The Wellcome Trust
A number of Centre for Medical History research projects are funded by the Wellcome Trust, a global charitable foundation dedicated to achieving extraordinary improvements in human and animal health. Wellcome exists to improve health by helping great ideas to thrive through funding in the areas of biomedical science, humanities and social science.
The Trust was founded in 1880 by Sir Henry Wellcome, a businessman, collector and philanthropist. In his will he specifically mentioned the study of the history of medicine as a topic to be fostered. The Wellcome Trust has since maintained this tradition through its support for research in the history of medicine.
The Wellcome Collection
Wellcome Collection is a free museum and library that aims to challenge how we all think and feel about health. Through exhibitions, collections, live programming, digital, broadcast and publishing, the Collection aims to create opportunities for people to think deeply about the connections between science, medicine, life and art.
Please click here to explore thousands of freely licensed digital books, artworks, photos and images of historical library materials and museum obejcts.
Major Wellcome Trust awards
In 2003, research in the Centre was framed by a five year Wellcome Trust Strategic Award entitled 'Health, Heredity and the Environment, 1850–2000'. Research linked to the designated themes of the award focused on:
- Occupational & environmental health
- Mental illness and mental disability
- Gender, sexuality and the family
The Centre for Medical History was subsequently successful in securing Wellcome Trust funding for a five year project: 'Environments, Expertise and Experience: the Transmission and Boundaries of Medical Knowledge and Practice'. The project started in October 2008 and encompasses research under three main headings:
- Environments, bodies and boundaries
- Sexual knowledge, sexual experiences and health
- The transmission and boundaries of medical knowledge and practice
This strategic funding culminated in two prestigious Wellcome Trust Senior Investigator Awards.
In October 2012 Professor Jonathan Barry was awarded an inaugural Wellcome Trust Senior Investigator Award in the Medical Humanities for his five year project 'The medical world of early modern England, Wales and Ireland, c.1500-1715'. The project aim was to develop a groundbreaking database with biographies of all medical practitioners active in England, Wales and Ireland between 1500-1715. The database will be used to produce the first all-round study of the nature and impact of medical practice in early modern Britain and will be published as a major monograph by a leading university press. The project team members included Dr Peter Elmer, Dr Justin Colson, Dr Alun Withey and Dr John Cunningham.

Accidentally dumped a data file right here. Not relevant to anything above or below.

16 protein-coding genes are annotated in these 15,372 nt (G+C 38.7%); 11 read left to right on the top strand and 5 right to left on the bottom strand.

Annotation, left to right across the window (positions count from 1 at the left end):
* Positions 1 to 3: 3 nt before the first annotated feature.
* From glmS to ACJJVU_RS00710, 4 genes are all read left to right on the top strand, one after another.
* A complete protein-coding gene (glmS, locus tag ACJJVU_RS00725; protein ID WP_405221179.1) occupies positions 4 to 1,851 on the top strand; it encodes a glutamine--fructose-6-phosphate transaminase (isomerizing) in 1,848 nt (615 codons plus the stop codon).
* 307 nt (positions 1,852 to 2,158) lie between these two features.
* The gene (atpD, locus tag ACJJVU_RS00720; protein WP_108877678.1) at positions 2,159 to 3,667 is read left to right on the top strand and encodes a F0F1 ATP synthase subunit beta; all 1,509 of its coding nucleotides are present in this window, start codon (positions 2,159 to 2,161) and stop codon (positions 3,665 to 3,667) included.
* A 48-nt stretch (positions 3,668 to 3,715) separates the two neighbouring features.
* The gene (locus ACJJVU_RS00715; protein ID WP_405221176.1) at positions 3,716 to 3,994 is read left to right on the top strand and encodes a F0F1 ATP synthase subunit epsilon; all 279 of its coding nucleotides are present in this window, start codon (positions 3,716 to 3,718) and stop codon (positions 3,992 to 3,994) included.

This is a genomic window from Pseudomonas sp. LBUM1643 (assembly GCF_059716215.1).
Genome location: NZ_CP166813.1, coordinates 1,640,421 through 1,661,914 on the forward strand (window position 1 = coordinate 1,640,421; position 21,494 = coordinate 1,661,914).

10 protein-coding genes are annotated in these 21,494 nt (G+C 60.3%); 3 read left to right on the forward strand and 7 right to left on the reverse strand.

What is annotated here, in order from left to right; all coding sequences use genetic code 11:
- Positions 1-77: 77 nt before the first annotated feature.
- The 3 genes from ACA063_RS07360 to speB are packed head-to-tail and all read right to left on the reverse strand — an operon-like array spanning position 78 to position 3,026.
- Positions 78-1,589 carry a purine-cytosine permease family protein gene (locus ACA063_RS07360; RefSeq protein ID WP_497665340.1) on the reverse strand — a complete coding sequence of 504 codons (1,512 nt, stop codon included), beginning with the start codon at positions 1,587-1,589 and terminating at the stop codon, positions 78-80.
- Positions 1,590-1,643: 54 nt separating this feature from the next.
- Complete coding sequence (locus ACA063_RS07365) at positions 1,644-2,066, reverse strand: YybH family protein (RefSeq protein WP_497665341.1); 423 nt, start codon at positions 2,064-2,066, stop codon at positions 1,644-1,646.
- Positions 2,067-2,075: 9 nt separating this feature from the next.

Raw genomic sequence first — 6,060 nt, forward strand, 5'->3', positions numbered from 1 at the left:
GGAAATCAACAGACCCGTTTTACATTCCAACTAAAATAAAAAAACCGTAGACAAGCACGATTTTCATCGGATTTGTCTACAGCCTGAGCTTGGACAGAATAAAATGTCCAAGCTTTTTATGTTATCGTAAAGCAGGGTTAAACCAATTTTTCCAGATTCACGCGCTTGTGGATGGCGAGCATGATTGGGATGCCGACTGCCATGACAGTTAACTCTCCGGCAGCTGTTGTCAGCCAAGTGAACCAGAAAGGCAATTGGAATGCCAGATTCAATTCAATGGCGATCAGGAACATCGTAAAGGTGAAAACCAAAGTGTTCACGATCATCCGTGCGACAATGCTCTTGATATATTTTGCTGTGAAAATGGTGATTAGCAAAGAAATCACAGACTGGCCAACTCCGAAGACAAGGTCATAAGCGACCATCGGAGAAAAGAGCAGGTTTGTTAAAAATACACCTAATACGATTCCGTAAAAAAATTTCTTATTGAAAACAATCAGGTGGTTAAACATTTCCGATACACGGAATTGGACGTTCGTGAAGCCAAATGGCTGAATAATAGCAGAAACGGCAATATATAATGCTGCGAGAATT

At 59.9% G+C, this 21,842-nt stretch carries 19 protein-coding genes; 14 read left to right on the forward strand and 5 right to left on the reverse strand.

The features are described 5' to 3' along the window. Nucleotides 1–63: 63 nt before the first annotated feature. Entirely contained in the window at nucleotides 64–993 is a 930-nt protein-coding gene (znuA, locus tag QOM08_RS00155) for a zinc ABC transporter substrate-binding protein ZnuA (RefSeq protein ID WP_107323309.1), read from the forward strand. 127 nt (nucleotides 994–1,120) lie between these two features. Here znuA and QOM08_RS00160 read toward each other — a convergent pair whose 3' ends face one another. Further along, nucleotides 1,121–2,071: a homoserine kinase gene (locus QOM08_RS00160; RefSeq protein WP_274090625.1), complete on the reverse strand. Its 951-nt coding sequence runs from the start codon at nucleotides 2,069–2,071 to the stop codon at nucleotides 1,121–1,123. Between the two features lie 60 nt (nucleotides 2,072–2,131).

In October 2013 Professor Mark Jackson was award a five-year Wellcome Trust Senior Investigator Award ‘Lifestyle, health and disease: changing concepts of balance in modern medicine’. The principal aims of this research are to investigate the ways in which changing notions of balance have shaped scientific and clinical models of healthy lifestyles and to understand the manner in which preoccupations with balance have structured our lives. Historically grounded but employing a number of disciplinary perspectives, it will analyse clinical and scientific investment in notions of balance and the shifting political and cultural authority of the concept within modern societies. The central premise is that balance has constituted not merely an object for scientific and clinical enquiry, but also a rhetorical device employed to articulate variable anxieties about well-being, environmental sustainability and political security. In this context, the research will also endeavour to re-assess the value of trying to achieve balanced lives and consider alternative concepts for understanding and explaining patterns of health and disease. Project team members included Dr Ali Haggett, Dr Martin Moore, Dr Ayesha Nathoo, Fred Cooper, Natasha Feiner and Nicos Kefalas.
In September 2015 Professor Kate Fisher and Dr Jana Funke were awarded a Wellcome Trust Joint Investigator Award entitled Rethinking Sexology: The Cross-Disciplinary Invention of Sexuality: Sexual Science Beyond the Medical, 1890-1940.
Part of the Sexual Knowledge Unity, this interdisciplinary project at the University of Exeter seeks to rethink the history of sexual science, the mainly Western attempt to understand sex scientifically that emerged at the end of the nineteenth century. It critiques the assumption that 'sexology' existed as a primarily medical field of knowledge. The research reconsiders how modern understandings of sexuality were constructed by scholars from across the human, social and medical sciences who began to work together to understand the biological, psychological and cultural dimensions of sexual behaviour. The core research group working on this project are Professor Kate Fisher, Dr Jana Funke, Dr Jen Grove, Dr Sarah Jones, Dr Ina Linge and Kazuki Yamada.